Today I want to say a few words about emotional resilience especially in teenagers, although what I’m about to say can help, I think, people of all ages. 

As a context for my comments, I will draw from a sacred text that most if not all of you are familiar with: Harry Potter. We are entering his world, replete with wizards, dangers, and magic wands. 

As I do this, I must acknowledge up front that Harry Potter’s author, J.K. Rowling, has upset many of us with some of her comments about transgender people. Clearly, wisdom and unwisdom can occupy the same mind and same human heart. It’s true of us all. 

For now, though, we explore the undeniable richness of her famous book series. In particular, we hone in on the third book in the series: Harry Potter and the Prisoner of Azkaban. 

Listen to this excerpt: 

The staffroom, a long, paneled room full of old, mismatched chairs, was empty except for one teacher. Professor Snape was sitting in the low armchair, and he looked around as the class filed in. His eyes were glittering and there was a nasty sneer playing around his mouth. As Professor Lupin came in and made to close the door behind him, Snape said, “Leave it open, Lupin.  I’d rather not witness this.” He got to his feet and strode past the class, his black robes billowing behind him. At the doorway he turned on his heel and said, “Possibly no one’s warned you, Lupin, but this class contains Neville Longbottom. I would advise you not to entrust him with anything difficult. Not unless Miss Granger is hissing instructions in his ear.” 

Neville went scarlet. Harry glared at Snape; it was bad enough that he bullied Neville in his own classes, let alone doing it in front of other teachers. Professor Lupin had raised his eyebrows.“I was hoping that Neville would assist me with the first stage of the operation,” he said, “and I am sure he will perform it admirably.” Neville’s face went, if possible, even redder. Snape’s lip curled, but he left, shutting the door with a snap.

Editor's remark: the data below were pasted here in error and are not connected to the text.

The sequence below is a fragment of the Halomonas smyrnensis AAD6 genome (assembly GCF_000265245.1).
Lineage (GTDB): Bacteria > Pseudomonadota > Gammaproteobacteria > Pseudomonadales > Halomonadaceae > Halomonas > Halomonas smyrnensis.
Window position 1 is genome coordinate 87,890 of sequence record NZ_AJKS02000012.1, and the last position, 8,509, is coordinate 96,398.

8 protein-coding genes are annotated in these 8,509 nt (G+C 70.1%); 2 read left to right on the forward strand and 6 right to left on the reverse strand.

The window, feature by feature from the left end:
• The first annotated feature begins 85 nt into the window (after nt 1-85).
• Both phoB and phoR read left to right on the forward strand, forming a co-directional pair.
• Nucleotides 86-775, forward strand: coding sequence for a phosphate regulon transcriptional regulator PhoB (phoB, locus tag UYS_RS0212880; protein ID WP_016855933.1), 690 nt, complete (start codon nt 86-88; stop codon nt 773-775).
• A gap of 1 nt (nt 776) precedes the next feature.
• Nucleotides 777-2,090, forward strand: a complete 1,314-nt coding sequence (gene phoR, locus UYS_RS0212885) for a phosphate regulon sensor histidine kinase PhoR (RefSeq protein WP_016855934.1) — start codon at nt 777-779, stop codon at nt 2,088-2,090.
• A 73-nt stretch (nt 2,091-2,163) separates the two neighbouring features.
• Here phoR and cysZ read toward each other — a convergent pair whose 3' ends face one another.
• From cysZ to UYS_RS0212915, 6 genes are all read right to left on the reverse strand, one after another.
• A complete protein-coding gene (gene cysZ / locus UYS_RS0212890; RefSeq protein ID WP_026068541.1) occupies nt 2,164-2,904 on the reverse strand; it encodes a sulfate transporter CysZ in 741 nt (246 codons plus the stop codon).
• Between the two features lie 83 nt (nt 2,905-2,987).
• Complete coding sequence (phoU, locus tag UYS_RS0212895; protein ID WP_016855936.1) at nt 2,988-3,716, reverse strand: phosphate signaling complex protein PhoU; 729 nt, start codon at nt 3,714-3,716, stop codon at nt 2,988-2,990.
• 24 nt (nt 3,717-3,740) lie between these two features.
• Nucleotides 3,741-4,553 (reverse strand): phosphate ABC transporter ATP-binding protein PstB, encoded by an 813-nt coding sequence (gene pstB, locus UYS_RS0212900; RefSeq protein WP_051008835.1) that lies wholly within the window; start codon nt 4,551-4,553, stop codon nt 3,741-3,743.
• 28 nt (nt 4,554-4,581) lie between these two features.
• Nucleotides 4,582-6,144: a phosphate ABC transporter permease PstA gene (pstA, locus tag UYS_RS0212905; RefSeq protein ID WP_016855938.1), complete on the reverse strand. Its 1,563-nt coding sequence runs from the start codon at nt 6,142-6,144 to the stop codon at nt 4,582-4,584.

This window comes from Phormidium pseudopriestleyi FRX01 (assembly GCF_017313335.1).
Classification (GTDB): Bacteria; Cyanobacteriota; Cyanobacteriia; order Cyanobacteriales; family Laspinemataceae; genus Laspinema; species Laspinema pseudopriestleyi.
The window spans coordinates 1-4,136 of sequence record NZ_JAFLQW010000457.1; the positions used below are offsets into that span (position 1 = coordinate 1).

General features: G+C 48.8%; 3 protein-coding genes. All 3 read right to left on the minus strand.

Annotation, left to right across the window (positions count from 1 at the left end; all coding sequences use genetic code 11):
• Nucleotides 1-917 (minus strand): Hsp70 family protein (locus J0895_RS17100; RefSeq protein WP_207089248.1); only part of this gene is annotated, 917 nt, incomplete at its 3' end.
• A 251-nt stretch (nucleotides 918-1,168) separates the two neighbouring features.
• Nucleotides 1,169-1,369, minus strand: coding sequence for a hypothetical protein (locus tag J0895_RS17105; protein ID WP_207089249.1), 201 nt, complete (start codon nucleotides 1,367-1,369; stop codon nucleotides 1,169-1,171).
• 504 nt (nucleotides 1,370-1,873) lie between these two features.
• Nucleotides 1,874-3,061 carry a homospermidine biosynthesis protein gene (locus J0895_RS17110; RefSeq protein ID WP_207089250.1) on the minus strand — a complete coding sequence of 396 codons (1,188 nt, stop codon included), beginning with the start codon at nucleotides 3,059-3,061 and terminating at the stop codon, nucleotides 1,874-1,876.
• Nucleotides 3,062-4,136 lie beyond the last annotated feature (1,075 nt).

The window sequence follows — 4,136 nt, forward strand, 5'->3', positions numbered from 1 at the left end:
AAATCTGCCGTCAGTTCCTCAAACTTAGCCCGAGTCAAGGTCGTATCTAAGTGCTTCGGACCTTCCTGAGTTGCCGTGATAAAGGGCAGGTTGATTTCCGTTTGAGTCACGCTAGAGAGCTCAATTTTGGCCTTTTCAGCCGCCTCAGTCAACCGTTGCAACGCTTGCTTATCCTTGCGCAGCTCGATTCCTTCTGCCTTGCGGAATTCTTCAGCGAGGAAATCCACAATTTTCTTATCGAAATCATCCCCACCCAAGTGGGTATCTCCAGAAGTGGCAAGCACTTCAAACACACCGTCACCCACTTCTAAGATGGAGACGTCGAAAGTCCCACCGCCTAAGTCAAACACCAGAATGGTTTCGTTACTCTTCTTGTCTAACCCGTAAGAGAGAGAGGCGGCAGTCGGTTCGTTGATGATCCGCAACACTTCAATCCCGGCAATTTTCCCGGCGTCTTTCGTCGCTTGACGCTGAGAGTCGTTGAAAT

‘Now, then,’ said Professor Lupin, beckoning the class towards the end of the room, where there was nothing except an old wardrobe in which the teachers kept their spare robes.  As Professor Lupin went to stand next to it, the wardrobe gave a sudden wobble, banging off the wall. “Nothing to worry about,” said Professor Lupin calmly, as a few people jumped backwards in alarm. “There’s a Boggart in there.”

Most people seemed to feel that this was something to worry about. Neville gave Professor Lupin a look of pure terror, and Seamus Finnegan eyed the now rattling doorknob apprehensively. “Boggarts like dark, enclosed spaces,” said Professor Lupin. “Wardrobes, the gap beneath beds, the cupboards under sinks….”  “So the first question we must ask ourselves is, what is a boggart?”

Hermione put up her hand. “It’s a shape shifter,” she said. “It can take the shape of whatever it thinks will frighten us most.” “Couldn’t have put it better myself,” said Professor Lupin.

That’s our excerpt from Harry Potter this morning. Professor Lupin is giving his class a practical Defense Against the Dark Arts lesson—how to deal with boggarts—and this is exactly what comes to mind as I think about the spirituality of teens and, in fact, the spirituality of all of us, no matter what our age happens to be. Spirituality is closely tied to the fears and uncertainties in our lives—the inadequacies, the sense of helplessness, the lack and failure of control. So spirituality becomes a way by which we learn how to cope. It incorporates all that is involved in being able to face the boggarts of life with serenity, courage, and wisdom.   

Let’s touch on some of those boggarts, first, before we talk about “the how” of facing them effectively. 

Many of the boggarts that teens face have to do with the question of identity. Teens are living out this question, this search for who they are, in a larger social context pressurized with demands on their attention, their money, and their time. Pressures coming at them from social media, from their peer group, from school, from home and family. Can I make an A? Can I get a date? Can I get a job? How do I deal with my parents’ problems? How do I deal with my own? Can I look like a model or a TV character or a rock star? Can I make the team? Do I have friends? Are they the right friends? Can I trust them? What do I do about that teacher who doesn’t like me? What do I want to be when I grow up? Do I have the right things? Do I like the right things? Do I walk right? Am I popular? Am I OK? 

Does somebody love me? 

All such questions, filled with boggart energy. And then there are the boggarts teens face which we all face, because we all live in the same world. For everyone, climate change is a frightful boggart, and so is gun violence. So is racism. So is war. 

Would you agree if I said that capitalism can also be a source of boggarts? What I mean is that capitalism wants to never stop growing, and its way of doing that is to create within each and every person a consumer identity. Every time we see or hear an advertisement for some product–every time we see someone living capitalism’s ideal life on Instagram or Tik Tok–a boggart rises up out of the darkness of our personal insecurities, triggering fear that we are truly missing out unless we do this or buy that…. So we do this, and we buy that, and we find ourselves living lives that are to some degree false to our real needs, lives which are not sustainable for ourselves or the planet.